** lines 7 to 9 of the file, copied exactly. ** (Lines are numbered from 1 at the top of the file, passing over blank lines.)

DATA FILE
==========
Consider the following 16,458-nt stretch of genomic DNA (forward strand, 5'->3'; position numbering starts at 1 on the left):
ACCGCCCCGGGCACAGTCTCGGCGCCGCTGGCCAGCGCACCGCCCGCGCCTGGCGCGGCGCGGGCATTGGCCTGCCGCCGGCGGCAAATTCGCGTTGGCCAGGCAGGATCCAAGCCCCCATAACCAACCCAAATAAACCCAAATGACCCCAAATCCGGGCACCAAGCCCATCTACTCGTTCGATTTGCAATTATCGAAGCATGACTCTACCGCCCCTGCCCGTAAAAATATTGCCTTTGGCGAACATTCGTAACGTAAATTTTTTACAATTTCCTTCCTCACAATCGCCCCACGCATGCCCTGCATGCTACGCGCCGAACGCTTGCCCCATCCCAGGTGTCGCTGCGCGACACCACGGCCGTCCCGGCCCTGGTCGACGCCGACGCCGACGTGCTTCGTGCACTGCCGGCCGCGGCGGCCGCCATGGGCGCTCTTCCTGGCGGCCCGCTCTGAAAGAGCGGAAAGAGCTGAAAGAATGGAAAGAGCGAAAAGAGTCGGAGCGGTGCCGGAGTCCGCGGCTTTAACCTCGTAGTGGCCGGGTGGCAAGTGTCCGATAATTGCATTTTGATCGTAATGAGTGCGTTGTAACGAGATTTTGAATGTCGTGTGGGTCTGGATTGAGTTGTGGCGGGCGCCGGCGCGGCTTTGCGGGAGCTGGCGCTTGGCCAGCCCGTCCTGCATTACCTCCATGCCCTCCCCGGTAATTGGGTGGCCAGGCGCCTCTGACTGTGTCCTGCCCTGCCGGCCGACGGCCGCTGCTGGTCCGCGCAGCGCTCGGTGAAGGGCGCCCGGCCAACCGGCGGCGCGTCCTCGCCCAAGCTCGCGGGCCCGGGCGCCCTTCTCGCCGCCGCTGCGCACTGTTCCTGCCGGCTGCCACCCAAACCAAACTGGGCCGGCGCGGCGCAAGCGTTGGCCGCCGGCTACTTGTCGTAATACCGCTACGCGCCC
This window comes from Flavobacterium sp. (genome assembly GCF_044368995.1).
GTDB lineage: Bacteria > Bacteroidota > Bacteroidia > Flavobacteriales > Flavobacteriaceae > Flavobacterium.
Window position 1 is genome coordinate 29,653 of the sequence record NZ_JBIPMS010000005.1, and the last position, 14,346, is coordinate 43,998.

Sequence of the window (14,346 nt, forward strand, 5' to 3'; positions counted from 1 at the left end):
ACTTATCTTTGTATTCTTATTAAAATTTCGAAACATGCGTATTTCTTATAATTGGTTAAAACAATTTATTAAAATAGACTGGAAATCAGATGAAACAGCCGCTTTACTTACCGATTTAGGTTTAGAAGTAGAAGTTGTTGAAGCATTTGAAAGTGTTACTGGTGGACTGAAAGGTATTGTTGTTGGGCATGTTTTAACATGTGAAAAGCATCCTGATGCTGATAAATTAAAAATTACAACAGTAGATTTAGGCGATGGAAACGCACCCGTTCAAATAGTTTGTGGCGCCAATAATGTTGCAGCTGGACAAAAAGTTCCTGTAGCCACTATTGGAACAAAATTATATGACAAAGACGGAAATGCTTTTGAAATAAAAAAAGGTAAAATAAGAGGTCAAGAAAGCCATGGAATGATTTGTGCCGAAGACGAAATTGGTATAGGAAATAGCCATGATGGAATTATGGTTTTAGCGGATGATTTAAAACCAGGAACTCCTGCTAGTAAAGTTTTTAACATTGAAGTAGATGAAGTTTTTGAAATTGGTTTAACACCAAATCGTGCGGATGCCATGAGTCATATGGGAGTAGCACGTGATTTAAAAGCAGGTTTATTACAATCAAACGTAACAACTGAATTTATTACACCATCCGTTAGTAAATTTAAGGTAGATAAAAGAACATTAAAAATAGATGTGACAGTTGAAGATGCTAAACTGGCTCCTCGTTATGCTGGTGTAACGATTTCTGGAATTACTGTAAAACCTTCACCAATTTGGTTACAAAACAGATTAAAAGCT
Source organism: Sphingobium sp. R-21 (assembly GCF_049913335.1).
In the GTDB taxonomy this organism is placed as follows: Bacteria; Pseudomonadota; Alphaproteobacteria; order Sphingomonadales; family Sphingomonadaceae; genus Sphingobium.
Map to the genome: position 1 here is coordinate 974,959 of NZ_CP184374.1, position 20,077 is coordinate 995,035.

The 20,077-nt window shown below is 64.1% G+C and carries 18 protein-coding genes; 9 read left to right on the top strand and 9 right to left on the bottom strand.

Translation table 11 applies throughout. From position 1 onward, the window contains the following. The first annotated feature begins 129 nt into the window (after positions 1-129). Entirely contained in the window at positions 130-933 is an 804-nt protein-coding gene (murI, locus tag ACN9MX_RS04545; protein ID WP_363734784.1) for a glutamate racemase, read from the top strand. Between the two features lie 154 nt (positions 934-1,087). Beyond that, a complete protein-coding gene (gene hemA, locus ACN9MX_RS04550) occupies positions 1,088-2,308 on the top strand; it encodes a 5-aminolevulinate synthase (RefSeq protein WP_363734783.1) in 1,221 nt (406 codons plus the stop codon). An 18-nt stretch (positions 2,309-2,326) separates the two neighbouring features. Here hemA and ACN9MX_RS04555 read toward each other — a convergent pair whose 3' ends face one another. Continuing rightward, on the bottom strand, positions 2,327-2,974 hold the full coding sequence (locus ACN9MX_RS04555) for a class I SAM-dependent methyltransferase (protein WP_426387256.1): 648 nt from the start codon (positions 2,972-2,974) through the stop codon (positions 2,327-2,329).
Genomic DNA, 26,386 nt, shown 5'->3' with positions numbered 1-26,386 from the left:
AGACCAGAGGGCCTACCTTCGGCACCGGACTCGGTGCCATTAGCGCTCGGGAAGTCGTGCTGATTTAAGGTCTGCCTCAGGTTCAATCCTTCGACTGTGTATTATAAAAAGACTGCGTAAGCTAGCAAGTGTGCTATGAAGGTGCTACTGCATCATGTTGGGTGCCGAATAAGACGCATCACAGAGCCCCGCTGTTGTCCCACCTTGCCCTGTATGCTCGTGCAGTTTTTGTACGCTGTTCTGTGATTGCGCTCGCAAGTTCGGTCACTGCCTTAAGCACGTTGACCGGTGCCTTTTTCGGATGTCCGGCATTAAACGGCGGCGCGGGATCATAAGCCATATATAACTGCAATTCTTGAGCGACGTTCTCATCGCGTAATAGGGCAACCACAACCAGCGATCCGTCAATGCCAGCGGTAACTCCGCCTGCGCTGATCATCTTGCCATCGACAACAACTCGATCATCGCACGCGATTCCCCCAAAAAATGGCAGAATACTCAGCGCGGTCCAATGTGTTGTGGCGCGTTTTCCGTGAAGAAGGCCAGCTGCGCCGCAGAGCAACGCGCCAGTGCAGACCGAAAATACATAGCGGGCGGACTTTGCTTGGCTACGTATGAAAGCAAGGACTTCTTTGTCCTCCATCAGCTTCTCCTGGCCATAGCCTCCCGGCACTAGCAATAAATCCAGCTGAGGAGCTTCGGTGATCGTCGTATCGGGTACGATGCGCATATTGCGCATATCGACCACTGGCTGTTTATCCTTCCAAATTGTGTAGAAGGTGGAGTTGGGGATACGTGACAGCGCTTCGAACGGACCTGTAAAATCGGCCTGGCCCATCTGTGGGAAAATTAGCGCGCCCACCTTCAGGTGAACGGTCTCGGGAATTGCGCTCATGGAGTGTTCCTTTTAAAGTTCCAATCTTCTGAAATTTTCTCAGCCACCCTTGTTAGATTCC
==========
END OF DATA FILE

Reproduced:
ACTTATCTTTGTATTCTTATTAAAATTTCGAAACATGCGTATTTCTTATAATTGGTTAAAACAATTTATTAAAATAGACTGGAAATCAGATGAAACAGCCGCTTTACTTACCGATTTAGGTTTAGAAGTAGAAGTTGTTGAAGCATTTGAAAGTGTTACTGGTGGACTGAAAGGTATTGTTGTTGGGCATGTTTTAACATGTGAAAAGCATCCTGATGCTGATAAATTAAAAATTACAACAGTAGATTTAGGCGATGGAAACGCACCCGTTCAAATAGTTTGTGGCGCCAATAATGTTGCAGCTGGACAAAAAGTTCCTGTAGCCACTATTGGAACAAAATTATATGACAAAGACGGAAATGCTTTTGAAATAAAAAAAGGTAAAATAAGAGGTCAAGAAAGCCATGGAATGATTTGTGCCGAAGACGAAATTGGTATAGGAAATAGCCATGATGGAATTATGGTTTTAGCGGATGATTTAAAACCAGGAACTCCTGCTAGTAAAGTTTTTAACATTGAAGTAGATGAAGTTTTTGAAATTGGTTTAACACCAAATCGTGCGGATGCCATGAGTCATATGGGAGTAGCACGTGATTTAAAAGCAGGTTTATTACAATCAAACGTAACAACTGAATTTATTACACCATCCGTTAGTAAATTTAAGGTAGATAAAAGAACATTAAAAATAGATGTGACAGTTGAAGATGCTAAACTGGCTCCTCGTTATGCTGGTGTAACGATTTCTGGAATTACTGTAAAACCTTCACCAATTTGGTTACAAAACAGATTAAAAGCT
Source organism: Sphingobium sp. R-21 (assembly GCF_049913335.1).
In the GTDB taxonomy this organism is placed as follows: Bacteria; Pseudomonadota; Alphaproteobacteria; order Sphingomonadales; family Sphingomonadaceae; genus Sphingobium.